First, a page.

ABU DHABI (Reuters) - Bahraini rights activist Zainab al-Khawaja has been sentenced to three months in jail for insulting a public employee after an appeal court overturned her earlier acquittal, Bahrain’s state news agency said on Friday.
The kingdom, base for the U.S. Navy’s Fifth Fleet, has been in political turmoil since protests erupted there in 2011, led by majority Shi‘ite Muslims demanding an end to the Sunni monarchy’s political domination and full powers for parliament.
Khawaja is the daughter of prominent Shi‘ite Muslim human rights activist Abdulhadi al-Khawaja who was a leading figure in the 2011 uprising and who is now serving a life sentence.
“The Court of Appeal has today overturned an initial verdict acquitting Zainab al-Khawaja and sentenced her to three months in jail,” BNA said, citing Amina Isa, a chief prosecutor.
Bahrain’s public prosecutor had charged Khawaja with “insulting a public employee while on duty”, BNA said.
The appeals court has previously sentenced Khawaja to one one-month and one two-month jail term in two other cases for entering a prohibited military zone and damaging state-owned property, the state news agency said.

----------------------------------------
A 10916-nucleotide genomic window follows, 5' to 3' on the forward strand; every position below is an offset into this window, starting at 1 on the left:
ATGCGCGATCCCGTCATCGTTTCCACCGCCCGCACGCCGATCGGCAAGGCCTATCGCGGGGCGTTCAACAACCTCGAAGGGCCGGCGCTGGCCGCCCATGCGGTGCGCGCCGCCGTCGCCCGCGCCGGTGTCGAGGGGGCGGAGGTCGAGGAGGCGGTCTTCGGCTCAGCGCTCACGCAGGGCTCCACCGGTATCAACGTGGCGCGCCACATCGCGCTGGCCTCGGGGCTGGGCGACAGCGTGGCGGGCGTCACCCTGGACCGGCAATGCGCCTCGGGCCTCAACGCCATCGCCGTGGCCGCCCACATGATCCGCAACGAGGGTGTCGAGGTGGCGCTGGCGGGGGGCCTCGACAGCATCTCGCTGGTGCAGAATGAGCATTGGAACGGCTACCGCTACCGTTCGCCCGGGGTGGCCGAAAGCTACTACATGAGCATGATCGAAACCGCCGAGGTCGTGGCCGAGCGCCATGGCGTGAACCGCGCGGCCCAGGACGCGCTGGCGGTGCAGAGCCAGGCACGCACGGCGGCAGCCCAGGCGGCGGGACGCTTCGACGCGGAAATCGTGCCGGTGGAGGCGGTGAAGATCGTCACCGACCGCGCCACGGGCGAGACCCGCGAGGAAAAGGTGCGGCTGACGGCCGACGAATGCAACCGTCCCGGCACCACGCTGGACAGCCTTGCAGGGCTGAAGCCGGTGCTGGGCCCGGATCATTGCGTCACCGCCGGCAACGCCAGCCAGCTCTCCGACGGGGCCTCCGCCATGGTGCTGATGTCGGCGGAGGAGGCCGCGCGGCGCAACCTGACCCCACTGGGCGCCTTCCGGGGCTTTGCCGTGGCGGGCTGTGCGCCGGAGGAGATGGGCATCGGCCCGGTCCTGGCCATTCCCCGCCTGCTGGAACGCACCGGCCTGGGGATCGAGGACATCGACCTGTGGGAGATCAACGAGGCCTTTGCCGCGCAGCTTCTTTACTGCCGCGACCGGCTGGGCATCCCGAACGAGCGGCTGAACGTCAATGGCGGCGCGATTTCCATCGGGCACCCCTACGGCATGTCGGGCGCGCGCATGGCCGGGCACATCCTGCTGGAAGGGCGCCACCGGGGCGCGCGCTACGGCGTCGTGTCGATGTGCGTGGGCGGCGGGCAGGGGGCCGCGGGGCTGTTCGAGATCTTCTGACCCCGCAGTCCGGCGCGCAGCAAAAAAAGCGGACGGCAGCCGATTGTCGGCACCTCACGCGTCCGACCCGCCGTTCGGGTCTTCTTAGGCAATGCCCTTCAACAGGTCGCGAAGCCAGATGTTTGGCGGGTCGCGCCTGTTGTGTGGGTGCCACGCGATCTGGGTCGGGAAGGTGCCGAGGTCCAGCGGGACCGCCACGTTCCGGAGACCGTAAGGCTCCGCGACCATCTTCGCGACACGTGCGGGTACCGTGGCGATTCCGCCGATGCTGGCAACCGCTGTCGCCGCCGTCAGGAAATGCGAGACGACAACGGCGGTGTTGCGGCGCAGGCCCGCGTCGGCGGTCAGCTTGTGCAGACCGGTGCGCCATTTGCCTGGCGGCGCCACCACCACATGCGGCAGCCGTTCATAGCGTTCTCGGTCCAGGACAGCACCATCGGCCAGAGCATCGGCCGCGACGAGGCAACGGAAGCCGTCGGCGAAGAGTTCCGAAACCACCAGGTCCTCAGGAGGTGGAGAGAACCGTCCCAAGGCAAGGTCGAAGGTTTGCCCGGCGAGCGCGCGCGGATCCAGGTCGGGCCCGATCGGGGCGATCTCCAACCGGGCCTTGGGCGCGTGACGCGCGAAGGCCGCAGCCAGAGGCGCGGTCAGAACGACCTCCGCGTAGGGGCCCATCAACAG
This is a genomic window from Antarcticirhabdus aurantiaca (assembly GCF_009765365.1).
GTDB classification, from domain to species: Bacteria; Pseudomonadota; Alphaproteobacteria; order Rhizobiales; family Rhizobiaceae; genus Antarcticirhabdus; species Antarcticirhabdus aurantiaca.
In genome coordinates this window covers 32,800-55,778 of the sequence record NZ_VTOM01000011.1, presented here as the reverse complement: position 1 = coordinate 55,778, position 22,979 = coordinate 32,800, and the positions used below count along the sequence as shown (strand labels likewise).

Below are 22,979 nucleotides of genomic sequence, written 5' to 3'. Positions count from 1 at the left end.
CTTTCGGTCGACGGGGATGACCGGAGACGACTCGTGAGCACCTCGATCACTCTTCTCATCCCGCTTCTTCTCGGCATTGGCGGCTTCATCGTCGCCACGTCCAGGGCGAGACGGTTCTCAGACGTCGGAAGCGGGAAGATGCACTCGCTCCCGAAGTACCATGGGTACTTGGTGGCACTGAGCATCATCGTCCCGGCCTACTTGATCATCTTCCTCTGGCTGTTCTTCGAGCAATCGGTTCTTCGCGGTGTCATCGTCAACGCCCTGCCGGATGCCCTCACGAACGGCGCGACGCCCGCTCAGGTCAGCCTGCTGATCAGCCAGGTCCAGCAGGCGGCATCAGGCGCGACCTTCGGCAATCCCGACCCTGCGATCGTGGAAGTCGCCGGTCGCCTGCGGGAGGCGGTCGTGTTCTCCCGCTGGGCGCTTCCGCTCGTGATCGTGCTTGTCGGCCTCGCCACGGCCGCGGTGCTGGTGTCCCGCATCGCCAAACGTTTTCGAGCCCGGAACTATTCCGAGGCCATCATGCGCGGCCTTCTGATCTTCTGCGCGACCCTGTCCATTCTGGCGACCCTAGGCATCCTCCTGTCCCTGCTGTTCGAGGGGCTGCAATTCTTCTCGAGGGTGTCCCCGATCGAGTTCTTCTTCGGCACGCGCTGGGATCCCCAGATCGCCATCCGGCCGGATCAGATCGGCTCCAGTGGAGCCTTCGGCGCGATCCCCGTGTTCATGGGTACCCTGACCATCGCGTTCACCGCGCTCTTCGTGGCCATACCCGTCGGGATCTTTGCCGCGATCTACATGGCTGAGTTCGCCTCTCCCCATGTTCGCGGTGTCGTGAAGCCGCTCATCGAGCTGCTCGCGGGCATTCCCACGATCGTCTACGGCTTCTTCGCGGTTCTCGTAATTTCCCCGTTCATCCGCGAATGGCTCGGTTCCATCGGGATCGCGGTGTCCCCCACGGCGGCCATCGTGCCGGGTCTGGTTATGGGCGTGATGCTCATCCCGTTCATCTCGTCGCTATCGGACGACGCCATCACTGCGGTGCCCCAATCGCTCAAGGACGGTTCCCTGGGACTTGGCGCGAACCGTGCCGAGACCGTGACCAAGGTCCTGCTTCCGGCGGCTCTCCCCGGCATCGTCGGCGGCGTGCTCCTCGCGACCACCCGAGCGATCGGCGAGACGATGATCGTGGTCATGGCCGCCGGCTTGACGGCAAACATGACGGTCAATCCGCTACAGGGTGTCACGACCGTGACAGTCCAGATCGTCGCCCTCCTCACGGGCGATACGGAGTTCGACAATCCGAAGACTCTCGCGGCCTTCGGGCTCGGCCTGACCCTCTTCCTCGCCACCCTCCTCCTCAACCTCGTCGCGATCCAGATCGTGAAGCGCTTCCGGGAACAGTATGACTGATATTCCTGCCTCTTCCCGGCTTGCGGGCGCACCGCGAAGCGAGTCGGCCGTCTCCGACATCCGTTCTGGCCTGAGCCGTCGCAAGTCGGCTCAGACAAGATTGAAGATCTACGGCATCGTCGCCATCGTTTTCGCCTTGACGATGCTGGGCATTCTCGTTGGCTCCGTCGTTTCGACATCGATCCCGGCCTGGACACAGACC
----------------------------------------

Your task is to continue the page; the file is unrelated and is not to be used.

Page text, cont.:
The government says 35 people died during the unrest in 2011 and two months of martial law that followed, although the opposition puts the toll at more than 80.
This month violence has surged as protesters marked the second anniversary of the uprising on February 14. One protester and a policeman died in clashes between crowds and security forces.
According to the opposition, a second protester died last week. The government said at the time it was investigating and that there was no evidence police were involved.
The violence has clouded the atmosphere around talks begun on February 10 between the mostly Shi‘ite opposition and the Sunni Muslim-dominated government to find a way out of the impasse over Shi‘ite demands for more democracy.
Reporting by Raissa Kasolowsky; Editing by Alistair Lyon